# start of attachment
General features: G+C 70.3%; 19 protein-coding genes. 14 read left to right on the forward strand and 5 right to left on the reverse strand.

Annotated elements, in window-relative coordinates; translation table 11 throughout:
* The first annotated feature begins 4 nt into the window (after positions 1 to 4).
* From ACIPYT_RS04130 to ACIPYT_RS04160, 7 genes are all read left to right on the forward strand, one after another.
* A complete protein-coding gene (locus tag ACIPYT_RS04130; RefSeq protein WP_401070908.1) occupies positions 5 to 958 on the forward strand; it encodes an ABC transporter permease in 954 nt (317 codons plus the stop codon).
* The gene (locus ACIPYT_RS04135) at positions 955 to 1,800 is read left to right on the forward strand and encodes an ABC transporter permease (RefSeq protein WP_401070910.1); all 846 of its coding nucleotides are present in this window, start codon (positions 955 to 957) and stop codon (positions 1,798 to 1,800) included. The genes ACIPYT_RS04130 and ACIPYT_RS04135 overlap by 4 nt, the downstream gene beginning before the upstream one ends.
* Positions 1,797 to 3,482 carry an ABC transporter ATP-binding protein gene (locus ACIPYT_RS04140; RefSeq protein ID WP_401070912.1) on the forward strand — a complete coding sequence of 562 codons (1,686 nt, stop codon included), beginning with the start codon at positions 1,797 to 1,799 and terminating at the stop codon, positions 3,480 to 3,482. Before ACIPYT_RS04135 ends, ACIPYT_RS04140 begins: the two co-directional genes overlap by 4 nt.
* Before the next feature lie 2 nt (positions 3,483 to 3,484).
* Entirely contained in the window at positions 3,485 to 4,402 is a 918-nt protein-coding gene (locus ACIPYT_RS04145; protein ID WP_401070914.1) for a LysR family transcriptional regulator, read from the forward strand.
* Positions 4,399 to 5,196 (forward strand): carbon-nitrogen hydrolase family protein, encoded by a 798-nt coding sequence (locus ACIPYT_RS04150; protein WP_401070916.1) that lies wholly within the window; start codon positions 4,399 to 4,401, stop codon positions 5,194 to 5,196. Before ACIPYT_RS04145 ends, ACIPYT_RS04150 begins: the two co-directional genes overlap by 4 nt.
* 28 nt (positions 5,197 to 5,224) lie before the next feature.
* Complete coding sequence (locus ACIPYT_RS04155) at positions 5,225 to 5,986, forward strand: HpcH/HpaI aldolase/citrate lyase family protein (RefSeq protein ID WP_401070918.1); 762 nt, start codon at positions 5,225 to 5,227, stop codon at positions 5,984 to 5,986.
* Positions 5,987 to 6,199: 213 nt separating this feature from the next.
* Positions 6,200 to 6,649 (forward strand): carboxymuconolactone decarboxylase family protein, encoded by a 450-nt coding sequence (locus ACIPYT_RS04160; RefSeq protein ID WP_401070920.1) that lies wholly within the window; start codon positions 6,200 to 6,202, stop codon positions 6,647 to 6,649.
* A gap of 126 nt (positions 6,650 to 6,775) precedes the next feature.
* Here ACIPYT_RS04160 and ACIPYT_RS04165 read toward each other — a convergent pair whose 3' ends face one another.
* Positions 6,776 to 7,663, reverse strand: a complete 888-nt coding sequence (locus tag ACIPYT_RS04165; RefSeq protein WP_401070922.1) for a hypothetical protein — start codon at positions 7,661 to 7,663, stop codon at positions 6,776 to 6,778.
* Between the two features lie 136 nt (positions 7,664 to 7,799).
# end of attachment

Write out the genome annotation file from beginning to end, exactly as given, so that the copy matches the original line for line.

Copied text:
General features: G+C 70.3%; 19 protein-coding genes. 14 read left to right on the forward strand and 5 right to left on the reverse strand.

Annotated elements, in window-relative coordinates; translation table 11 throughout:
* The first annotated feature begins 4 nt into the window (after positions 1 to 4).
* From ACIPYT_RS04130 to ACIPYT_RS04160, 7 genes are all read left to right on the forward strand, one after another.
* A complete protein-coding gene (locus tag ACIPYT_RS04130; RefSeq protein WP_401070908.1) occupies positions 5 to 958 on the forward strand; it encodes an ABC transporter permease in 954 nt (317 codons plus the stop codon).
* The gene (locus ACIPYT_RS04135) at positions 955 to 1,800 is read left to right on the forward strand and encodes an ABC transporter permease (RefSeq protein WP_401070910.1); all 846 of its coding nucleotides are present in this window, start codon (positions 955 to 957) and stop codon (positions 1,798 to 1,800) included. The genes ACIPYT_RS04130 and ACIPYT_RS04135 overlap by 4 nt, the downstream gene beginning before the upstream one ends.
* Positions 1,797 to 3,482 carry an ABC transporter ATP-binding protein gene (locus ACIPYT_RS04140; RefSeq protein ID WP_401070912.1) on the forward strand — a complete coding sequence of 562 codons (1,686 nt, stop codon included), beginning with the start codon at positions 1,797 to 1,799 and terminating at the stop codon, positions 3,480 to 3,482. Before ACIPYT_RS04135 ends, ACIPYT_RS04140 begins: the two co-directional genes overlap by 4 nt.
* Before the next feature lie 2 nt (positions 3,483 to 3,484).
* Entirely contained in the window at positions 3,485 to 4,402 is a 918-nt protein-coding gene (locus ACIPYT_RS04145; protein ID WP_401070914.1) for a LysR family transcriptional regulator, read from the forward strand.
* Positions 4,399 to 5,196 (forward strand): carbon-nitrogen hydrolase family protein, encoded by a 798-nt coding sequence (locus ACIPYT_RS04150; protein WP_401070916.1) that lies wholly within the window; start codon positions 4,399 to 4,401, stop codon positions 5,194 to 5,196. Before ACIPYT_RS04145 ends, ACIPYT_RS04150 begins: the two co-directional genes overlap by 4 nt.
* 28 nt (positions 5,197 to 5,224) lie before the next feature.
* Complete coding sequence (locus ACIPYT_RS04155) at positions 5,225 to 5,986, forward strand: HpcH/HpaI aldolase/citrate lyase family protein (RefSeq protein ID WP_401070918.1); 762 nt, start codon at positions 5,225 to 5,227, stop codon at positions 5,984 to 5,986.
* Positions 5,987 to 6,199: 213 nt separating this feature from the next.
* Positions 6,200 to 6,649 (forward strand): carboxymuconolactone decarboxylase family protein, encoded by a 450-nt coding sequence (locus ACIPYT_RS04160; RefSeq protein ID WP_401070920.1) that lies wholly within the window; start codon positions 6,200 to 6,202, stop codon positions 6,647 to 6,649.
* A gap of 126 nt (positions 6,650 to 6,775) precedes the next feature.
* Here ACIPYT_RS04160 and ACIPYT_RS04165 read toward each other — a convergent pair whose 3' ends face one another.
* Positions 6,776 to 7,663, reverse strand: a complete 888-nt coding sequence (locus tag ACIPYT_RS04165; RefSeq protein WP_401070922.1) for a hypothetical protein — start codon at positions 7,661 to 7,663, stop codon at positions 6,776 to 6,778.
* Between the two features lie 136 nt (positions 7,664 to 7,799).